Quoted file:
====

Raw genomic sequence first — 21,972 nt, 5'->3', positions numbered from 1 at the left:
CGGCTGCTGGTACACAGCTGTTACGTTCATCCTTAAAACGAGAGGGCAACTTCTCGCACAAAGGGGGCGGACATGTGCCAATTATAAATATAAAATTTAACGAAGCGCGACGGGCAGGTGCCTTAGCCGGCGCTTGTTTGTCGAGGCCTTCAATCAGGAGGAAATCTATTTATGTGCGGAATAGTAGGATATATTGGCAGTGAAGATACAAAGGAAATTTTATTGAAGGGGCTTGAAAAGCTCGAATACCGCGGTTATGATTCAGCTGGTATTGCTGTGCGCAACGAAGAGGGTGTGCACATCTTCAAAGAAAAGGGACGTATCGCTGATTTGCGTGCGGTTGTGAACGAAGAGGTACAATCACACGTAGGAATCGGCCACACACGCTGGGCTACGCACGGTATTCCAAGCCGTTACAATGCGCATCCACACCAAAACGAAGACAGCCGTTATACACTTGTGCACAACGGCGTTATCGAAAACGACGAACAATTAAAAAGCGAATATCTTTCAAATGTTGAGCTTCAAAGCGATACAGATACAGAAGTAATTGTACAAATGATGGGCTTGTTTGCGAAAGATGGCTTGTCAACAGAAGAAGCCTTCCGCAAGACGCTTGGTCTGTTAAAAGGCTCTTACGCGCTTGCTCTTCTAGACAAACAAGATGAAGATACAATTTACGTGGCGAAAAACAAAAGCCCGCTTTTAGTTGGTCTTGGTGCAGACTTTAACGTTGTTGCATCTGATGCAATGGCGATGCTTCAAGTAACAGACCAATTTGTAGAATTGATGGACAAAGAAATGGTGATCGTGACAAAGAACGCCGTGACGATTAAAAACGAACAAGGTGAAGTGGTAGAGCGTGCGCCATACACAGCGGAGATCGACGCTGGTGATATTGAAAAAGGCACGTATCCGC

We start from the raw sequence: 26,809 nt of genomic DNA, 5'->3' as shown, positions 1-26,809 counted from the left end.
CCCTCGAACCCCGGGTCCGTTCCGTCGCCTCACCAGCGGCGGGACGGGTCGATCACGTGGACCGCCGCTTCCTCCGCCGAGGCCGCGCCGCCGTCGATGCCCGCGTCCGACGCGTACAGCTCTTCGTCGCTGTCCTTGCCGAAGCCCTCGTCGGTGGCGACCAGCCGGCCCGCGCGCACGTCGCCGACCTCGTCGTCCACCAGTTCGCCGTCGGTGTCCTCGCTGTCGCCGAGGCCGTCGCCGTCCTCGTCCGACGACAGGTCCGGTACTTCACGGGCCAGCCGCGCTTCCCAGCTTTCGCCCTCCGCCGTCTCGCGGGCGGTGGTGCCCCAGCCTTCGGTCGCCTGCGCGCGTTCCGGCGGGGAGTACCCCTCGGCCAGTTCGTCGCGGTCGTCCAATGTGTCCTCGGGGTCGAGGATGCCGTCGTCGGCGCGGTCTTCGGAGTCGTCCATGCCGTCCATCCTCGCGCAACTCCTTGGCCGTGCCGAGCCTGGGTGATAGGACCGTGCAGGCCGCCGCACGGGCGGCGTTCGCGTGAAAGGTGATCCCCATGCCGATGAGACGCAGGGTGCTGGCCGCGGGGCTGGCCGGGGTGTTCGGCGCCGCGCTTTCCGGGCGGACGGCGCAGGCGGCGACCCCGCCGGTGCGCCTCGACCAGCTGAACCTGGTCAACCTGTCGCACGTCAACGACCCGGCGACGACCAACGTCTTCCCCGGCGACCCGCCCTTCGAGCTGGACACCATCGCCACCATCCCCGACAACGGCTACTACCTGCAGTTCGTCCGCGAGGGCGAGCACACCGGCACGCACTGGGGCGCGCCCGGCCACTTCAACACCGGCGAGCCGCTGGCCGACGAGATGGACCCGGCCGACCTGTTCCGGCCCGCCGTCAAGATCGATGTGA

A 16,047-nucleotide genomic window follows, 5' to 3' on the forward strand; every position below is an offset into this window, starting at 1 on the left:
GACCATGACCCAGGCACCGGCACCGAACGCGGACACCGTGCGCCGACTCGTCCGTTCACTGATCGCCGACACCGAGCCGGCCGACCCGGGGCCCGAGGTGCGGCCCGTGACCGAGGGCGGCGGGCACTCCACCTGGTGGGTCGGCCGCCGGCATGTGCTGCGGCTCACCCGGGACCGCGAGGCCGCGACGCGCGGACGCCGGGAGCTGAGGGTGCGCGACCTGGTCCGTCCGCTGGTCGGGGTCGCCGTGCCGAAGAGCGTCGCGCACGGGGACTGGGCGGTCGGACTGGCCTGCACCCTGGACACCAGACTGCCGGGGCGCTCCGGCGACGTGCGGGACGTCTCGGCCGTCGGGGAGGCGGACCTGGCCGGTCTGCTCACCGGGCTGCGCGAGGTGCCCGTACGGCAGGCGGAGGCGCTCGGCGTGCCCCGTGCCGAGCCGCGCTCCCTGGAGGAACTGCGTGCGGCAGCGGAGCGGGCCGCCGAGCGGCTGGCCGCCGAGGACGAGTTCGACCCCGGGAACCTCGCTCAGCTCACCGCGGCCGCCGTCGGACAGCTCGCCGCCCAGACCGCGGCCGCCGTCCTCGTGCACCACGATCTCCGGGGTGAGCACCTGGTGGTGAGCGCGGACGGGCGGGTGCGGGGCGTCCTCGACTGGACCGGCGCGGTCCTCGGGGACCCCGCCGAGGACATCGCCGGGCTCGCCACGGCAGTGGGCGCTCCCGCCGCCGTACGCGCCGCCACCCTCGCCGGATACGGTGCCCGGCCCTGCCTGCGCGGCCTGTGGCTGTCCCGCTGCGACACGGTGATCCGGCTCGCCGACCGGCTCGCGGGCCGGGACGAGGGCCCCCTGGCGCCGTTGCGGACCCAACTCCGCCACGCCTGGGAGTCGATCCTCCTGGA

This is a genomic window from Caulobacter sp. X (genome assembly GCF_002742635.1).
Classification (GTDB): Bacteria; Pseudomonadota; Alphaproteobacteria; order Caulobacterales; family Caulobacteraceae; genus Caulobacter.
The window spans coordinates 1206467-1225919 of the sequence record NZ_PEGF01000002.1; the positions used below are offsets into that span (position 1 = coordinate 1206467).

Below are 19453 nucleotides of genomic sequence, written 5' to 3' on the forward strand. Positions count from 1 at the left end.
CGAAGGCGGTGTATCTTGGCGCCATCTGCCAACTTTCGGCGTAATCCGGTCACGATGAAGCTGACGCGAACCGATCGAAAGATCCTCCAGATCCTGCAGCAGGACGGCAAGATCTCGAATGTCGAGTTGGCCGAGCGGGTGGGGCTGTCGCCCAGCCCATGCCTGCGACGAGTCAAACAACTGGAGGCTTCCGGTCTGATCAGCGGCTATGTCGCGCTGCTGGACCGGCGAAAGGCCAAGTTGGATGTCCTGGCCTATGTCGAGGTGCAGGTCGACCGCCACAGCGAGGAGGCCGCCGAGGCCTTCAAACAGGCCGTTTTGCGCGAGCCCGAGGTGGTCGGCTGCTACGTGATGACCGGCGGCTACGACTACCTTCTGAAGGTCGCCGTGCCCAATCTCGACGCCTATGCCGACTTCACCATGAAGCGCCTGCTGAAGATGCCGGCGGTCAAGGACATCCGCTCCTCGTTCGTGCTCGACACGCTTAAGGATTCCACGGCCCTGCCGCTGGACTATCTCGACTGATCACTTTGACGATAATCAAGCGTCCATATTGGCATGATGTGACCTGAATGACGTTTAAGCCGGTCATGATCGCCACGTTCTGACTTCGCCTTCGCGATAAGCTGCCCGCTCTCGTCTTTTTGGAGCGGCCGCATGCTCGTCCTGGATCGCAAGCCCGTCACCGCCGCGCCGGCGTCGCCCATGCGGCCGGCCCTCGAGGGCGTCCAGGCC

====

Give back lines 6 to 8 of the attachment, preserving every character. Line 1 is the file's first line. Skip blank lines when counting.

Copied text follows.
GACCATGACCCAGGCACCGGCACCGAACGCGGACACCGTGCGCCGACTCGTCCGTTCACTGATCGCCGACACCGAGCCGGCCGACCCGGGGCCCGAGGTGCGGCCCGTGACCGAGGGCGGCGGGCACTCCACCTGGTGGGTCGGCCGCCGGCATGTGCTGCGGCTCACCCGGGACCGCGAGGCCGCGACGCGCGGACGCCGGGAGCTGAGGGTGCGCGACCTGGTCCGTCCGCTGGTCGGGGTCGCCGTGCCGAAGAGCGTCGCGCACGGGGACTGGGCGGTCGGACTGGCCTGCACCCTGGACACCAGACTGCCGGGGCGCTCCGGCGACGTGCGGGACGTCTCGGCCGTCGGGGAGGCGGACCTGGCCGGTCTGCTCACCGGGCTGCGCGAGGTGCCCGTACGGCAGGCGGAGGCGCTCGGCGTGCCCCGTGCCGAGCCGCGCTCCCTGGAGGAACTGCGTGCGGCAGCGGAGCGGGCCGCCGAGCGGCTGGCCGCCGAGGACGAGTTCGACCCCGGGAACCTCGCTCAGCTCACCGCGGCCGCCGTCGGACAGCTCGCCGCCCAGACCGCGGCCGCCGTCCTCGTGCACCACGATCTCCGGGGTGAGCACCTGGTGGTGAGCGCGGACGGGCGGGTGCGGGGCGTCCTCGACTGGACCGGCGCGGTCCTCGGGGACCCCGCCGAGGACATCGCCGGGCTCGCCACGGCAGTGGGCGCTCCCGCCGCCGTACGCGCCGCCACCCTCGCCGGATACGGTGCCCGGCCCTGCCTGCGCGGCCTGTGGCTGTCCCGCTGCGACACGGTGATCCGGCTCGCCGACCGGCTCGCGGGCCGGGACGAGGGCCCCCTGGCGCCGTTGCGGACCCAACTCCGCCACGCCTGGGAGTCGATCCTCCTGGA

This is a genomic window from Caulobacter sp. X (genome assembly GCF_002742635.1).
Classification (GTDB): Bacteria; Pseudomonadota; Alphaproteobacteria; order Caulobacterales; family Caulobacteraceae; genus Caulobacter.